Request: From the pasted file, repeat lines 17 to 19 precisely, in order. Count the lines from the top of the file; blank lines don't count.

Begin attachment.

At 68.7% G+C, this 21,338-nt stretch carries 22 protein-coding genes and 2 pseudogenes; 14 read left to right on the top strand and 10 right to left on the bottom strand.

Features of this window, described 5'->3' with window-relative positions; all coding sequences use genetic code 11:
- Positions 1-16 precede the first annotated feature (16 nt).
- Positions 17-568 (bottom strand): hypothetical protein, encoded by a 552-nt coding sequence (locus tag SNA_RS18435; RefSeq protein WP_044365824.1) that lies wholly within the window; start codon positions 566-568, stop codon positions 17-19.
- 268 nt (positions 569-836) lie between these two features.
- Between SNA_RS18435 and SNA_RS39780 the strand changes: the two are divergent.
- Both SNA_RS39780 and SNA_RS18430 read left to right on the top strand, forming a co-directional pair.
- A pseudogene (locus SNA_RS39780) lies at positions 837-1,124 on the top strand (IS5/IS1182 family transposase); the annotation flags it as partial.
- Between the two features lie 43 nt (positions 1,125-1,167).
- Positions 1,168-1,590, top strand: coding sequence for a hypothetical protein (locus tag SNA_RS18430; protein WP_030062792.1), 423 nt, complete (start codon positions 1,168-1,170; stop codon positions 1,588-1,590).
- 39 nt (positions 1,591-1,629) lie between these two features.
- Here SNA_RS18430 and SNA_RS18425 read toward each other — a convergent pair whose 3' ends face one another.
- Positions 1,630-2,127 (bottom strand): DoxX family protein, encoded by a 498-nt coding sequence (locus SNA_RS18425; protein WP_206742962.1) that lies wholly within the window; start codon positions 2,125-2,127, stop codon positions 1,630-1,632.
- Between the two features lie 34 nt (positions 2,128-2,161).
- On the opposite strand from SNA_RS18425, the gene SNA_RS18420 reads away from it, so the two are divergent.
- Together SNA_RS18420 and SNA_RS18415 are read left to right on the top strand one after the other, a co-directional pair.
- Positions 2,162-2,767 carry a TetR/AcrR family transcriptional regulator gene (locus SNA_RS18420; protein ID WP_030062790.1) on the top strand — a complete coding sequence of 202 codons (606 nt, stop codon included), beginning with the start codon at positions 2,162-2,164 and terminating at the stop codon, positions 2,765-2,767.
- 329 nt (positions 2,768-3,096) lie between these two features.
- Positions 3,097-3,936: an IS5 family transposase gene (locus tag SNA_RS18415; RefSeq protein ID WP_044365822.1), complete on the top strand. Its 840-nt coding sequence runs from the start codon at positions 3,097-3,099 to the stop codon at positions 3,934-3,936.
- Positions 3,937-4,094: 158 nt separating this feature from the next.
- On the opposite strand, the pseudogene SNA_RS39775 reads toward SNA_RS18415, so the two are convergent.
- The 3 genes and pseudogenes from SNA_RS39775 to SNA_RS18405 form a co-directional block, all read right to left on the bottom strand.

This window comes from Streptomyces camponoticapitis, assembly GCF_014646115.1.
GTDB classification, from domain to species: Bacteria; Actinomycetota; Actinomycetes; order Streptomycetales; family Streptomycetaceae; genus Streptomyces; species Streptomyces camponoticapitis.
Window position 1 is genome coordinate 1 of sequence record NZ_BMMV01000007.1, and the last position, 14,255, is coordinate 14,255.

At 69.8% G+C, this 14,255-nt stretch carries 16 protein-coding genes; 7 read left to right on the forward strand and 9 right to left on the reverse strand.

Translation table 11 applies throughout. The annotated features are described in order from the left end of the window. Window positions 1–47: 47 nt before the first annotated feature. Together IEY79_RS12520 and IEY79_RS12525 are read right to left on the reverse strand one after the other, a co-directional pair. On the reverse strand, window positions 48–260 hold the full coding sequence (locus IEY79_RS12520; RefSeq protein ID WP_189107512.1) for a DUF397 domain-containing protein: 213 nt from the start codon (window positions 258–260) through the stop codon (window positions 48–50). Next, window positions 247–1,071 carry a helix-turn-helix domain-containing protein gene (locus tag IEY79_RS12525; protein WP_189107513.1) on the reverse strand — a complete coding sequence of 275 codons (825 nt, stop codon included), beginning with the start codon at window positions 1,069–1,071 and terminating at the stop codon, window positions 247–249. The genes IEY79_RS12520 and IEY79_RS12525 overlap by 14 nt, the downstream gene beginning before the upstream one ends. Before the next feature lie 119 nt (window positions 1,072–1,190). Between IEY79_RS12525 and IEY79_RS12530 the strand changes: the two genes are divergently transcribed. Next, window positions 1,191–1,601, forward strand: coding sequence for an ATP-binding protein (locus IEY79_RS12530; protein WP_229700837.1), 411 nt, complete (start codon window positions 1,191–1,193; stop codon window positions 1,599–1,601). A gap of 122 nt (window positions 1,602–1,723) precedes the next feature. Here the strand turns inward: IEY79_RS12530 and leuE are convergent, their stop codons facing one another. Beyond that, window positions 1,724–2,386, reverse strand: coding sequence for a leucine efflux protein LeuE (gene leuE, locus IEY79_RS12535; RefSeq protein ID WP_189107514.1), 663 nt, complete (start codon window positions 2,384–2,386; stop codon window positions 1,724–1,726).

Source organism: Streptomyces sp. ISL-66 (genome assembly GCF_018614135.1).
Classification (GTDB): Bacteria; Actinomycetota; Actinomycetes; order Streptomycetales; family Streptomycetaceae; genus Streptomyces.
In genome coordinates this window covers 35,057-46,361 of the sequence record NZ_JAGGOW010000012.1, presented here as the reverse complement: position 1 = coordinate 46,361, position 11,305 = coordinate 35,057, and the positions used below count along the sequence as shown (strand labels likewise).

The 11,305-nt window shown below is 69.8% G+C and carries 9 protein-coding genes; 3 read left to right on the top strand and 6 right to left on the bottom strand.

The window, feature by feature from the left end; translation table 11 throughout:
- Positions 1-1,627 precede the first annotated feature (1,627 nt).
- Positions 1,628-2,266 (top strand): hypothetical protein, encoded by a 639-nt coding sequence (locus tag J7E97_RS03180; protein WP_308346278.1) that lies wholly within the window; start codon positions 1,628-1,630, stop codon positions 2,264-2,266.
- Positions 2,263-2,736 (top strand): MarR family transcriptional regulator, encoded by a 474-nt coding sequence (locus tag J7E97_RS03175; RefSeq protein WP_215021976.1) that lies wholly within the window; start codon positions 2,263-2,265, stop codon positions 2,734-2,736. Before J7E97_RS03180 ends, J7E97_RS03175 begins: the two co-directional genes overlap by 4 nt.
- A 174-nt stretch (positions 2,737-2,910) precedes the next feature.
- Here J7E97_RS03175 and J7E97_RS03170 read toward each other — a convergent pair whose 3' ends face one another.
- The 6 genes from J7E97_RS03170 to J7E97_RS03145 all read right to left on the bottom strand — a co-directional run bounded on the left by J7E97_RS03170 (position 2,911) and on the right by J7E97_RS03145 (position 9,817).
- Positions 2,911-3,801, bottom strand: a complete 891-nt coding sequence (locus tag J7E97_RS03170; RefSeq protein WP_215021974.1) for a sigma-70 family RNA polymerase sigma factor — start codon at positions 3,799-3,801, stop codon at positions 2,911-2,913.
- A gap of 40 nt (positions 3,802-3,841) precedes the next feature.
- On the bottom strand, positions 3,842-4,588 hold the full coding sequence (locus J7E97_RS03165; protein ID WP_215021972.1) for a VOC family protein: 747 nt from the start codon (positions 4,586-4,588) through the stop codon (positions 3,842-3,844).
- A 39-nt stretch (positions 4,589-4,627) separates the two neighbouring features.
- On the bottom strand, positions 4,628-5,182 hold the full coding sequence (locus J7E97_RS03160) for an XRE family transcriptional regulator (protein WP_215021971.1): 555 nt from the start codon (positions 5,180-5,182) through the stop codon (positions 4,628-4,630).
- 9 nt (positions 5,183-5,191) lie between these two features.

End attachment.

- Positions 2,162-2,767 carry a TetR/AcrR family transcriptional regulator gene (locus SNA_RS18420; protein ID WP_030062790.1) on the top strand — a complete coding sequence of 202 codons (606 nt, stop codon included), beginning with the start codon at positions 2,162-2,164 and terminating at the stop codon, positions 2,765-2,767.
- 329 nt (positions 2,768-3,096) lie between these two features.
- Positions 3,097-3,936: an IS5 family transposase gene (locus tag SNA_RS18415; RefSeq protein ID WP_044365822.1), complete on the top strand. Its 840-nt coding sequence runs from the start codon at positions 3,097-3,099 to the stop codon at positions 3,934-3,936.